What hldurham is talking about is a special articulating mount that has a strap that you pull on to release the arm from the wall when it is in its storage/locked position. Mor/ryde also makes one. (CW sells one but it is j*nk.)
You definitely must have the mount attched into studs. I would suggest fastening a piece of 3/4" wood approx. 18"x18" to the studs in multiple spots. I'd say at least three #8 screws on each stud (vertically). You want to try and get the screws to penetrate into the studs as far as possible (if wood) and being no closer than say 1/4" to the exterior skin. If aluminum studs, then you need to use appropriate sheet metal screws. Under no circumstances attempt to hang the mount off just the interior plywood wall. I'm not sure if there is a "standard" spacing for studs but the ones in our TT are about 15-16" apart (they vary). They're easy to find with a stud finder.
To confirm exactly what length of screws should work in the wall you want to mount to, look inside a cabinet that has screws holding into a wall and remove one to see how long it is. Subtracting the thickness of the wall finish and 1x1" (3/4" actual) pieces of wood attaching the cabinetry to studs will give you the safe penetration length of the screws. On this also, I'm not sure if there is an industry standard stud thickness and would rather measure what you have.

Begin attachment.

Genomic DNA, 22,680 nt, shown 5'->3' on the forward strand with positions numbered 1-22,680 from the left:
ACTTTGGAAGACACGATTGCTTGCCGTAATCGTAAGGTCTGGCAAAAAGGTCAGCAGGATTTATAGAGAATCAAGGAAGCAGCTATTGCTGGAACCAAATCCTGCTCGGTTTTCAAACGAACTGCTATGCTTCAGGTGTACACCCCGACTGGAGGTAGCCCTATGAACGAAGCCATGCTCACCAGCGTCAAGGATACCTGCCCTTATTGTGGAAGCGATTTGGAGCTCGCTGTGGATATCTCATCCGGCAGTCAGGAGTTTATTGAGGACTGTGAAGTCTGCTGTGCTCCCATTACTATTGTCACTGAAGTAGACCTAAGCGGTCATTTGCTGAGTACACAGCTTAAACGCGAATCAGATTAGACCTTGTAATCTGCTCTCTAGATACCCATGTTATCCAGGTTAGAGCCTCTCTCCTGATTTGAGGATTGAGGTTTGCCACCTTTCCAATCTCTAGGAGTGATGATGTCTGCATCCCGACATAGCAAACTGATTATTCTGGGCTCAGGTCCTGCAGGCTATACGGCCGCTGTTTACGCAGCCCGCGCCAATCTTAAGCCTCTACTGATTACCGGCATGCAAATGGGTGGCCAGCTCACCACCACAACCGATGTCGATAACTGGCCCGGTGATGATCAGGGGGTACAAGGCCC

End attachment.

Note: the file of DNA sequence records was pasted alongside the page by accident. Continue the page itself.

I would attach the mount to the wood piece first with through bolts and nylock nuts and then the wood to the wall. You have to think about the weight of your TV + mount. For your setup, it could be around 30 lbs.
I saw the Moview mount at an RV show. While it's an impressive piece of engineering design, it seems to be overly complicated for what it does and it's going to be heavier.
From what I have seen to date, most RV manufacturers and dealers that are installing TVs on articulating mounts are just using velcro straps. It's simple, it looks fine and it holds the TV on very snug. In this case, you can buy an ordinary articulating mount from anyone. I bought ours from www.videosecu.com
because they have a good selection and good tech. data. I would also suggest buying a mount that has two arms that attach to the wall and then goes into one arm like the one shown below. The reason being that when the arms are fully extended, there is a lot of weight at the end of the arm and some of the mounts have too much excess play in the joints and the TV does not stay aligned when extended out. Two arms are inherently better/stronger.
I would in any event go with f1100turbo's suggestion to check with the factory.
ps: apologies if this seems like verbal diarrhea....